This versatile vegetable* is in season from June until September, and we are showcasing it all month long as our featured superfood! Whether raw in salads, sliced on sandwiches, or simmered in sauces, tomatoes complement most cuisines and can be prepared through a variety of methods: roasting, grilling, stewing, drying, or reducing (such as with soups, chutneys, and jams).
Tomatoes are also an excellent source of vitamins A and C and a good source of potassium. They contain carotenoids alpha- and beta-carotene, lutein, and lycopene. Because lycopene is fat-soluble, it is best to eat tomatoes with a fat source, such as olive oil or avocado, to increase absorption. Cooking tomatoes before eating them also helps the body absorb lycopene.
To keep your tomatoes as fresh as possible, be sure to store them at room temperature or between 55 degrees and 65 degrees Fahrenheit. Place them in a single layer to avoid bruising. To store ripe tomatoes for more than a few days, especially in a hot climate, place them in the warmest part of the refrigerator.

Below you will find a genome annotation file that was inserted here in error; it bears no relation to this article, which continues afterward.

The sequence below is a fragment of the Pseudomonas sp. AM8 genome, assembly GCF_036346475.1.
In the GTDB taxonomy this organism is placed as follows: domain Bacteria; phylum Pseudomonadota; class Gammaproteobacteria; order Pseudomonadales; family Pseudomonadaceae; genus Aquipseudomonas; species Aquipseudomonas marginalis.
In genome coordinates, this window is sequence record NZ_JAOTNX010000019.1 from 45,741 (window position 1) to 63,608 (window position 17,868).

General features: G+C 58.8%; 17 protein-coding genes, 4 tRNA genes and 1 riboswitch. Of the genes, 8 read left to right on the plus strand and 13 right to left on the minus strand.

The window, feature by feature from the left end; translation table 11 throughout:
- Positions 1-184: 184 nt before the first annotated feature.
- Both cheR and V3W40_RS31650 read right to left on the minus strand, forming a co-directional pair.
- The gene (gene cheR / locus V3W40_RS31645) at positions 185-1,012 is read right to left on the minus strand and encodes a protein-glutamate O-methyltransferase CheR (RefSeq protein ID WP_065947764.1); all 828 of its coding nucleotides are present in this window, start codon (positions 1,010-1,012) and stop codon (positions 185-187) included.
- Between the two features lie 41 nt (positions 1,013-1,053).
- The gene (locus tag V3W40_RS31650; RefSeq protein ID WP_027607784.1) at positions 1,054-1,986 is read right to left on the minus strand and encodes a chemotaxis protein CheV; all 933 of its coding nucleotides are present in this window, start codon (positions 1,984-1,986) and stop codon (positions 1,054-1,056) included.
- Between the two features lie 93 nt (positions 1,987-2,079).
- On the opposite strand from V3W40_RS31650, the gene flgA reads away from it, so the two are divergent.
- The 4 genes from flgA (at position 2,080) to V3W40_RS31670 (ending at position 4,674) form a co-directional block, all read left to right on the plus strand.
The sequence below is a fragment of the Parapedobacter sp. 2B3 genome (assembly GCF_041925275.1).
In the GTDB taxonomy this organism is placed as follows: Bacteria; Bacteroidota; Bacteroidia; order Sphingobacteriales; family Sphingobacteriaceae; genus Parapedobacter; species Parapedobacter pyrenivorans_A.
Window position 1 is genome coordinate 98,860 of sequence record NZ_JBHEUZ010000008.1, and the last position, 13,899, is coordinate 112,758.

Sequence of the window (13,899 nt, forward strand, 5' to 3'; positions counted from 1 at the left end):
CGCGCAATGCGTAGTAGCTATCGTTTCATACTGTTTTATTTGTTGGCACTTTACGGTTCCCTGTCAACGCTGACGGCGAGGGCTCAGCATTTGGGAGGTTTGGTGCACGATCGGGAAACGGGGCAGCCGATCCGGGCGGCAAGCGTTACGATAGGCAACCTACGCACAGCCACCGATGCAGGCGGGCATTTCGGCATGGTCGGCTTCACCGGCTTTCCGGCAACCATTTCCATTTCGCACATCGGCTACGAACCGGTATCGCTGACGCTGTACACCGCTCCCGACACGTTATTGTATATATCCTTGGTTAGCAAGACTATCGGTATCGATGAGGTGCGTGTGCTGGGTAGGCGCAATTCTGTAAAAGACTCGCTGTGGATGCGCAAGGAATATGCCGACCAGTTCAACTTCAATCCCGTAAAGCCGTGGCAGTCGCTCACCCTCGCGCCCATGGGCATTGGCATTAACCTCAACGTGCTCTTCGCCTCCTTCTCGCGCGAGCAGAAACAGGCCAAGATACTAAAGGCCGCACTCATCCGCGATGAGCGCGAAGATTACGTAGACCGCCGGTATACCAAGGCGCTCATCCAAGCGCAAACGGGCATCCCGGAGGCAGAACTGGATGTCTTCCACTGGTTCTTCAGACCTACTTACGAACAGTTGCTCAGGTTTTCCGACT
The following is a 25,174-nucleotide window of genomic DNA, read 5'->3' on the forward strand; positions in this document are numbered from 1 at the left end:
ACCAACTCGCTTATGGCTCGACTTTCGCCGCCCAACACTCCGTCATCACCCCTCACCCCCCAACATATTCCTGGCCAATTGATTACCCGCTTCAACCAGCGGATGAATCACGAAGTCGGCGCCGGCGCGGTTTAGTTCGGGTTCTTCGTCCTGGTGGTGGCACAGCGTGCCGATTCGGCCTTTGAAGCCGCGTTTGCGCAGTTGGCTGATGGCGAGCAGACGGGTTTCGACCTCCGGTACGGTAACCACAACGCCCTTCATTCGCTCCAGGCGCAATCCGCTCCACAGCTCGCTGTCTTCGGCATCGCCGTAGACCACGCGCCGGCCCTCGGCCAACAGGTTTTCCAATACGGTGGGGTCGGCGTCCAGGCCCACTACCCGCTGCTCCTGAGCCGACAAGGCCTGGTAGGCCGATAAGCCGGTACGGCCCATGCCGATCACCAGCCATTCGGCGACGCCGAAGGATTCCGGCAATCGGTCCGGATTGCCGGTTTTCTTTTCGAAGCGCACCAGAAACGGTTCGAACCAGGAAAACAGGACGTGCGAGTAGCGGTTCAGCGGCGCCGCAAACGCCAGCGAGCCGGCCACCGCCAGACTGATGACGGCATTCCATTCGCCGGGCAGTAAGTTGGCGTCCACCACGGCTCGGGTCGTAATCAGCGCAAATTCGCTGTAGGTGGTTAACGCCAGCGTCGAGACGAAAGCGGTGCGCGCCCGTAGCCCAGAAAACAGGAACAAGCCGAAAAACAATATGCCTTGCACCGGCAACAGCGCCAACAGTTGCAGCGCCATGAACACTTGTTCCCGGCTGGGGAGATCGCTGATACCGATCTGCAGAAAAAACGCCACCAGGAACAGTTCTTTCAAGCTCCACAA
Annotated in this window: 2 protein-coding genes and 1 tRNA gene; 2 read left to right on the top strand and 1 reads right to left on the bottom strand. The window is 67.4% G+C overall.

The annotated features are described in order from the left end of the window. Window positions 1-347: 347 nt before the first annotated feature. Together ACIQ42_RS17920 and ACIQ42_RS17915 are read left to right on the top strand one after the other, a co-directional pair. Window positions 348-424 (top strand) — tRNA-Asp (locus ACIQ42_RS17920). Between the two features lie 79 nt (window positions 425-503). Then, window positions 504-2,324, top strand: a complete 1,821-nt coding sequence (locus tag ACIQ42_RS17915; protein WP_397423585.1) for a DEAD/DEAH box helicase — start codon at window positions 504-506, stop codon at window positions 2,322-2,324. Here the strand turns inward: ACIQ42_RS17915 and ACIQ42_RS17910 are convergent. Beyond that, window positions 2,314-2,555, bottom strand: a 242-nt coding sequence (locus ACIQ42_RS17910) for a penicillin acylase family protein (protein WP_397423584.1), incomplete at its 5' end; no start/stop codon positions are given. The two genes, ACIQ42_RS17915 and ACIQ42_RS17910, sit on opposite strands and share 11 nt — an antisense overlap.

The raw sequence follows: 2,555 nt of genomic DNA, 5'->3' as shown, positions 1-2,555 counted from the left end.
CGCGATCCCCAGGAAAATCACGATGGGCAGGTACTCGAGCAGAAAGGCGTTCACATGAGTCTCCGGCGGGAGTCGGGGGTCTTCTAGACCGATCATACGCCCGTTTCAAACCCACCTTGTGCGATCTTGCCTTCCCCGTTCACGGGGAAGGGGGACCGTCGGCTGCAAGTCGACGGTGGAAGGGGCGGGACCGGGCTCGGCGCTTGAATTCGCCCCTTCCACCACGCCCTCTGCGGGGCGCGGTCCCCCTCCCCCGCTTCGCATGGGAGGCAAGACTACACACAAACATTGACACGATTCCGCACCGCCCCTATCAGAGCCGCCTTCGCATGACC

View the menu for your local cafe to see how we’re cooking up tomatoes this month, then tell us what you think by visiting the Let’s Chat page!
Can't get enough of Living Well with Leah? Check out her previous blogs anytime by visiting her archive.
Source: Food & Nutrition Magazine, July-August 2017
*Botanically, tomatoes are fruit, even though they often are referred to as vegetables thanks to an 1893 government classification that declared them as a vegetable for trade purposes. The tomato’s nutrient content is more similar to a vegetable than a fruit, as it contains significantly fewer calories and less sugars than other fruits.